Treasury prices were lower today, especially for the longer-dated securities, as the money market remained depressed due to yet another specter of inflation. But with equities losing much ground as well, the inverse relationship between stocks and bonds prevented Treasuries from sliding even further.
Bellwether stocks have been hit lately by unhealthy corporate results, and with the latest downgrade of a tech heavyweight this morning, the stage had seemed set for money securities to stage a rally, a rally that would surely have been amplified if the
Consumer Price Index
) results had met expectations. Instead, the CPI numbers, like the producer price figures released on Friday, showed a marked rise in January.
Inflation normally dissuades the
Federal Reserve from lowering interest rates, a scenario that is squarely against the current hopes of bond investors. As soon as the story on the CPI was out, the money market buckled under concerns that the central bank would postpone its rate-cutting schedule.
The benchmark 10-year
Treasury note fell 9/32 to 98 30/32, raising its yield 2.2 basis points to 5.129%.
Treasury bond fell 13/32 to 98 12/32, raising its yield 2.8 basis points to 5.487%.
"The Fed is on an easing cycle, so when an important economic number comes out contrary to relevant expectations, it gets more importance than is due," said Holly Liss, senior vice president and market strategist at
, adding that if the central bank had been tightening, the rapidly rising CPI would have been regarded as "a confirmation of the Fed's reasoning."
She maintains that January's rise in the number is a one-time circumstance that is not sustainable.
Natural gas, the price of which has been falling recently, accounted for half of the CPI increase; it showed a 17.4% rise last month. Education and medical expenses rose by about 5% in the period. "The prices of tobacco came in extremely strong as well," Liss noted.
She reasons that the market's reaction reflects its overly high hopes that the Fed will move sooner rather than later in lowering interest rates.
"People had been pricing in a very aggressive easing, and that's not going to be the case," she said. She reiterated, though, that overall data suggests the Fed will remain concerned about the weakening economy.
Meanwhile White House economic advisor Lawrence Lindsey praised the efforts of Fed chairman
Alan Greenspan and his team in steering the U.S. economy in the right direction. In a media briefing, he described their role as that of "leaning against the wind," a slightly puzzling choice of words since the central bank has been blowing in the same direction as everyone else so far this year. It just hasn't been doing it as strongly.
Greenspan did surprise most analysts by supporting President Bush's $1.6 trillion tax cut during his address on Capitol Hill three weeks ago. The plan has still to be ratified by Congress.
Asked whether tax breaks could become fodder for inflation, Liss said she was unconcerned. "The two are not intertwined. The move is to prevent overtaxation by the government and letting the people retain more of their earnings," she said.
Robert Parry, the president of the
San Francisco Fed
, added his voice to those of his colleagues by expressing confidence in an economic recovery culminating in 2% - 2.5% growth for the year. Speaking to a group of economists, he did warn, though, that the "road immediately ahead may be rocky given the uncertainty in the economy."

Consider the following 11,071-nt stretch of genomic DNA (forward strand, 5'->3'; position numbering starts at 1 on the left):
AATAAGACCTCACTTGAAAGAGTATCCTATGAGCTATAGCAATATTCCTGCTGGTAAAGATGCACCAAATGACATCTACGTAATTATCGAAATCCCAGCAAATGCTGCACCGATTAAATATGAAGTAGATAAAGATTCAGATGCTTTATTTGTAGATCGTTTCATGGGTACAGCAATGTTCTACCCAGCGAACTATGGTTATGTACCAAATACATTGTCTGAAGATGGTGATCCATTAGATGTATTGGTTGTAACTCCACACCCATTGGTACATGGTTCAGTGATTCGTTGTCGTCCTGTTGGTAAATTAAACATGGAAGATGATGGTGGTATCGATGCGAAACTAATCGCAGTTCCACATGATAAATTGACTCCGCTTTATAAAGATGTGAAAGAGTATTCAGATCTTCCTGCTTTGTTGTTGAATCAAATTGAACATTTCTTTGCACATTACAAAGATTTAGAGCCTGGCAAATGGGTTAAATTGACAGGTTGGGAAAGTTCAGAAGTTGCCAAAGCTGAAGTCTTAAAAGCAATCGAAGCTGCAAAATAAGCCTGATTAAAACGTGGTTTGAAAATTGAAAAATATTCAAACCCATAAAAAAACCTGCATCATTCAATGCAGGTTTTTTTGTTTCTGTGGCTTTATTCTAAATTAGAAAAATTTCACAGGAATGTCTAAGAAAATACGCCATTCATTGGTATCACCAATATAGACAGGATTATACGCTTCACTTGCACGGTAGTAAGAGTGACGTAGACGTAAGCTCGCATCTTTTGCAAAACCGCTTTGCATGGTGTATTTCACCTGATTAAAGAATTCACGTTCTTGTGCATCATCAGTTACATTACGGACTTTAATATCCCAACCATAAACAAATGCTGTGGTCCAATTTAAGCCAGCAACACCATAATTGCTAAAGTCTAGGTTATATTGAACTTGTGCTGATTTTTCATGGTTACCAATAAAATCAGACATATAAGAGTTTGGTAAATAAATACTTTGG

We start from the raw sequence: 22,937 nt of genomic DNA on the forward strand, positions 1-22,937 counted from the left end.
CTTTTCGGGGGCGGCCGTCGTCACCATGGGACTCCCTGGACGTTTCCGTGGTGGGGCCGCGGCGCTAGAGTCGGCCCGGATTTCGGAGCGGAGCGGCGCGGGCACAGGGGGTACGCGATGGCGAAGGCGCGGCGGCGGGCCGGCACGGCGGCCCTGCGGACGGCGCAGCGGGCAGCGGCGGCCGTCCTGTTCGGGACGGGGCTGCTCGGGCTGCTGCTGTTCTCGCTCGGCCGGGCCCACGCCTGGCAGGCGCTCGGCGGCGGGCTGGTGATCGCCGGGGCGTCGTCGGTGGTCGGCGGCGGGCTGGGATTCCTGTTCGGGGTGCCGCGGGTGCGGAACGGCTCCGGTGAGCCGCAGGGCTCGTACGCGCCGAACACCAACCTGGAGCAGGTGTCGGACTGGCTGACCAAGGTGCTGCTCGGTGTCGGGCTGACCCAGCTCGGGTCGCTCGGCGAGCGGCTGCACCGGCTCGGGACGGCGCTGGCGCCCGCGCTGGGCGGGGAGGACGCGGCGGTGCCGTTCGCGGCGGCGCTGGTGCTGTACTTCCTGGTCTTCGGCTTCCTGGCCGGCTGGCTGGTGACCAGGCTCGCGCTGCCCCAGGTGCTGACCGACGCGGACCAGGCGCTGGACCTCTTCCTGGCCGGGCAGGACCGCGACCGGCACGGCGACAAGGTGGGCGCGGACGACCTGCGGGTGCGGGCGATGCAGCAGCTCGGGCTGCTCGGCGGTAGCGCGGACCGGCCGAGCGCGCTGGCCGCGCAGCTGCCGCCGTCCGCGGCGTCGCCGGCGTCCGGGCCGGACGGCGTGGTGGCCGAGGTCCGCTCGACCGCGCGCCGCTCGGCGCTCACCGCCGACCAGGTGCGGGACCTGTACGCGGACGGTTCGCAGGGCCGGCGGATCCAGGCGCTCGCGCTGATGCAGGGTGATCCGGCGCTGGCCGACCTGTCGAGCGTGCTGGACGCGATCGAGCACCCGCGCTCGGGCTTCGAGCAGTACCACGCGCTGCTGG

Low consumer confidence and a recession in the manufacturing sector were uppermost in the minds of Fed officials when they cut interest rates twice in January.
Chicago Board of Trade
, the March
Treasury futures contract fell 15/32 to 103 11/32.
Consumer Price Index
) rose 0.6% for the month, up from 0.2% growth in December and 0.3% more than economists polled by
had anticipated. It is the highest jump since last March, when prices also rose 0.6%, the biggest increase since October 1990. Still, most of the spike came from a 17.4% increase in the price of natural gas, so the numbers may look more inflationary than they really are. Still, the core CPI, which excludes food and energy prices, also rose more than expected, by 0.3%; a 0.2% increase had been forecast.
In other economic news, both imports and exports decreased during December, by 0.7% and 0.8% respectively. The
) deficit, which fell to $32.99 billion, has now shrunk for the third consecutive month. Economists had expected the number at a negative $32.18 billion. However, for the year 2000, the deficit stands at a record $369.7 billion.
), which measure weekly wages after they have been adjusted for inflation, were unchanged for January after having declined by 0.3% in the previous month. The 12-month average is down by 0.5% after falling by 0.3% in December.
BTM-UBSW Weekly Chain Store Sales Index
chart ) rose by 0.9% for the week ended Feb. 17, moving along at a healthy clip after registering 0.8% growth in the previous week. The yearly moving average also rose to 4.1% from 3.4%.
Redbook Retail Average
chart ) for February is 2.4% ahead of the number recorded during this month last year. It is 0.5% below January's and 0.4% behind the targeted decline.
The overall message of sales activity is positive, with most retailers having beaten sales objectives. While some of the sales were of winter clearance items, Valentine's Day-related merchandise lured the majority of the shoppers.
Currency and Commodities
The dollar rose against the yen and the euro. It lately was worth 116.54 yen, up from 115.69. The euro was worth $0.9090, down from $0.9121. For more on currencies, see
Crude oil for March delivery at the
New York Mercantile Exchange
slipped to $28.50 a barrel from $28.81.
Bridge Commodity Research Bureau Index
fell to 221.36 from 222.25.
Gold for March delivery at the
rose to $258.20 an ounce from $256.10.